|Publication number||US2682593 A|
|Publication date||Jun 29, 1954|
|Filing date||Jun 28, 1949|
|Priority date||Jun 28, 1949|
|Publication number||US 2682593 A, US 2682593A, US-A-2682593, US2682593 A, US2682593A|
|Inventors||Jenny Alfred L|
|Original Assignee||Gen Electric|
|Export Citation||BiBTeX, EndNote, RefMan|
|Patent Citations (11), Referenced by (6), Classifications (8)|
|External Links: USPTO, USPTO Assignment, Espacenet|
Patented June 29, 1954 TENT F ICE ELECTRICAL CONTACT Alfred L. Jenny, Pittsfield, Mass., assignor to General" Electric .Company, a corporation. of
New York No *Drawing. Application J une*28, 1949, l
Serial No 101,910
4 Claims. (Cl. 200-166) The present invention'relates to an electrical contact. It is more particularly'concerned with a switch contact which is resistant to corrosion by sulfur when immersed in oil and to a method of making such contact.
Silver is one of themost widely used metals for electrical contact purposes. However, silver contacts are not "wholly satisfactory for oil im-' mersed switching apparatus due .to-the forma-'= tion of silver sulfide scale on the exposed'or nonengaging areas of the'contact surface. As this sulfide is a good conductor of electricity, it is likely to cause electricalfailures when'it drops oifthe contact surface andcollects on insulated or other parts of the oil immersed switchor other electrical equipment. It is important, therefore,
to prevent sulfide formation on all parts of solid silver or silver plate applied for contact purposes and a primary object of the present invention is to provide such an electrical contactwhich is realloys of copper and silver can be used if desired,
the only requirement being that the exposed surface of the electrical contact be composed of a layer of silver amalgam, that is, a silver-mercury alloy, preferably containing from about 5 to percent mercury.
As copper is the most commonly used conductor, the invention will be particularly described,
with reference to a switch contact comprising a copper base or backing. Employing such a base, the copper part is first provided with a coating of silver. The silver suitably may be applied by electroplating employing anysuitable. silver plating bath and allowing the part to remain in the bath until a silver layer of the desired thick ness, usually from about to 5 mils, has been obtained.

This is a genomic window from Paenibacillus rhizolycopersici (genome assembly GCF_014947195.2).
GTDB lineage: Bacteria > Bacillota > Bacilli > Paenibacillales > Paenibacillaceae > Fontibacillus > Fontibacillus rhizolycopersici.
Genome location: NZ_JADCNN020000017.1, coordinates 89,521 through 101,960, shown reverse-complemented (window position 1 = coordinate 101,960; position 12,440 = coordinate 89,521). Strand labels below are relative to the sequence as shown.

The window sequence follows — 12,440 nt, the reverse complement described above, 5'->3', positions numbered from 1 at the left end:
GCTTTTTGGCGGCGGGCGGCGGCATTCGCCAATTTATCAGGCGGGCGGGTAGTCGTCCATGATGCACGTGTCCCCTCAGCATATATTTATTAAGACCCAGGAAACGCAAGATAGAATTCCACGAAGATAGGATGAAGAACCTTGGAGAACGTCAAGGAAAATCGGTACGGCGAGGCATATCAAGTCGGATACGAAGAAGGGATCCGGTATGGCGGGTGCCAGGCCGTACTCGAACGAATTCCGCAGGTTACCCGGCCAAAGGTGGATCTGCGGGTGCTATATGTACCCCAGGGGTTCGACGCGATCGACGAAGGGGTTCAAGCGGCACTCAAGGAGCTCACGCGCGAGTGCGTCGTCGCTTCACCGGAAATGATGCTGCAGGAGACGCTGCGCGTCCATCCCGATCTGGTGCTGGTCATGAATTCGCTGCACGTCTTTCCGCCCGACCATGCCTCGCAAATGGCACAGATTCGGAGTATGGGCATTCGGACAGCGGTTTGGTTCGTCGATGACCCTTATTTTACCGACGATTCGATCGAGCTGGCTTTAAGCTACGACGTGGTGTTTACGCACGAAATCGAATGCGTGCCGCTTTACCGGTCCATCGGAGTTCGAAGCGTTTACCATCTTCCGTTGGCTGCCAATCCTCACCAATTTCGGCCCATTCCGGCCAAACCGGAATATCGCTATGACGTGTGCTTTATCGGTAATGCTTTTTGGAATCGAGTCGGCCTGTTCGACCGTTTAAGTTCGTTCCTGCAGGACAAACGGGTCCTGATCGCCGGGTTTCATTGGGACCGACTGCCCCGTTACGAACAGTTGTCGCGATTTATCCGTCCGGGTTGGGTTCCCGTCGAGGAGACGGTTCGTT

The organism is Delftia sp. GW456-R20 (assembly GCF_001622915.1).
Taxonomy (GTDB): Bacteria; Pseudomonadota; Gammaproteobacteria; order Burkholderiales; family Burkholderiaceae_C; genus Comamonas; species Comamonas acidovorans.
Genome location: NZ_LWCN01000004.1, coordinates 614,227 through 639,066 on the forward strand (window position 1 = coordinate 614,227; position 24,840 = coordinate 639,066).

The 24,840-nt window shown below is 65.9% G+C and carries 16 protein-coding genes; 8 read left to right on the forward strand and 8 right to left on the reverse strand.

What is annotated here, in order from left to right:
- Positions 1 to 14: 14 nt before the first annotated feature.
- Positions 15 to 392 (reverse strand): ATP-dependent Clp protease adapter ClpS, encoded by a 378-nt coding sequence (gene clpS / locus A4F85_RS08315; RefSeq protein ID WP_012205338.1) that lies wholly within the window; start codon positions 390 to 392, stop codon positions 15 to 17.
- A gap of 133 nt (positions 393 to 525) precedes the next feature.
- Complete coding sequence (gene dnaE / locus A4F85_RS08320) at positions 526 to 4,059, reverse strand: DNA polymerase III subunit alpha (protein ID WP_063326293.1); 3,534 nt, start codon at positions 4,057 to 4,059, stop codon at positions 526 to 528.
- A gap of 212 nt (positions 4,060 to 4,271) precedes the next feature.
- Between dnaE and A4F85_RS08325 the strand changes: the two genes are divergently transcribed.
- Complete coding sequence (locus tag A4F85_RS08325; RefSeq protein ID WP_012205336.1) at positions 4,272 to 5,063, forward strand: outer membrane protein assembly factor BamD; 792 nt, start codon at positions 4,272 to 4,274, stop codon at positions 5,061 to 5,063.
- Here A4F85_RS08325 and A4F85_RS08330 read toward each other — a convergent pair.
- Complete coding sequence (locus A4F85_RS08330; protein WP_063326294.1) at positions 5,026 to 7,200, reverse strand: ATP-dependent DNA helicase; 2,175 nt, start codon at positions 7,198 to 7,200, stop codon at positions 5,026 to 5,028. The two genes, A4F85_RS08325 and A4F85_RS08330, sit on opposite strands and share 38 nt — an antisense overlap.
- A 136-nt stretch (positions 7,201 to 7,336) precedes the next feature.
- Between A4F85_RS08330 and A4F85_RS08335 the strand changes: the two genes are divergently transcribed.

The surface layer of silver is next alloyed with mercury to provide a silver amalgam layer of about thersame. thickness containing from 5 to 25 percent by weight of mercury. The mercury preferablyis applied by plating onto thesilvenv surfaced part in order to obtain a uniform"dis= tribution of the mercury and is thereafter causedto diffuse into and alloy with the-silver. natively, the silver-mercury layer may be formed Alter :sponding iodides.
in itself is more resistant to sulfiding than silver by codeposition of :silver and mercury on the metal base.
The invention is not limited to the use of any particular mercury plating bath. The mercury is electro-deposited on the silver'surface in an amount sufficient to provide a silver-amalgam layer of the desired composition. When first plated, the mercury surface has a high lustre with the characteristicappearance of mercury. To obtain the alloy formation the mercury plated part is aged at room or elevated temperature during which time the lustre disappears and is replaced by a dulLmatte surface not unlike the original silver surface. The required amount of diffusion is usually accomplished byimmersion of the part in boiling water for from 2 to minutes, generally about 15.minutes. Aging at room temperature for about one weekproduces about the same degree of alloying .as 15 minutes at C.
When the proper silver-mercury layer has been developed, the surface thereof is passivated by a suitable .treatment designed -to convert the silver and mercury at the surface to the corre-- Although the silver amalgam alone; after longi'periods J of timeithe mercury gradually diffuses through-the entire piece leaving practically free silver on the surface. The immediate formation of an iodide film in accordance with the present invention" captures the proper amounts of silver and: mercury on the surface as iodides, passivating the surface, and removing any concern about the subsequent loss K of the remaining mercury byfurther diffusion.
iodization is preferably accomplished 'anodically in a'suitable'alkali metaliodide solution such as a 10 percent solutionof potassium iodide having a pH- of about 10.- As it is desired to convert as much of the mercury aspossible to mercurous iodide,-the anodic treatment should be carried out at a current density less than 15 amperes per square foot and preferably less than 10 am peres per square foot with the time of treatment being such that the mercury iodide comprises at least 5' percent of the metal iodide content of the surface film. It hasbeen found that the ratio of HgI to AgI in the film varies inversely as the current density and time of treatment. While this ratio also varies directly as the mercury content of the amalgam, it is usually higher than the Hg/Ag ratio of the alloy particularly at low current densities and short treating times and films having very good sulfide resistance have been obtained containing as high as 8085% HgI, balance substantially AgI.
The effect of time and current density on the composition of the iodide film are shown by the results of a series of tests in which copper contacts surfaced with a layer of 90 percent silverpercent mercury obtained by diffusion for minutes in boiling water were anodically treated in a 10 percent potassium iodide solution as indicated in Table I.
TABLE I Treatment igg Sample (mun) (Amps'l'sq' l6 3. 18. 6 17 and 18 5 9. 2
Each sample contact was weighed after treatment to determine iodine pickup and the film weight determined by rapid solution in sodium cyanide. The composition of the films, i. e., the relative proportion of silver iodide and mercurous iodide was calculated by dividing the film Weight by the iodine pickup to obtain a factor. This factor for pure silver iodide is El I or 1.85 and for pure mercurous iodide is ll l I or 2.58. On the proper assumption that the films contain only iodides, any mixture of silver and mercury iodide has a factor between the two above, and is indicative of film composition by the inverse lever law.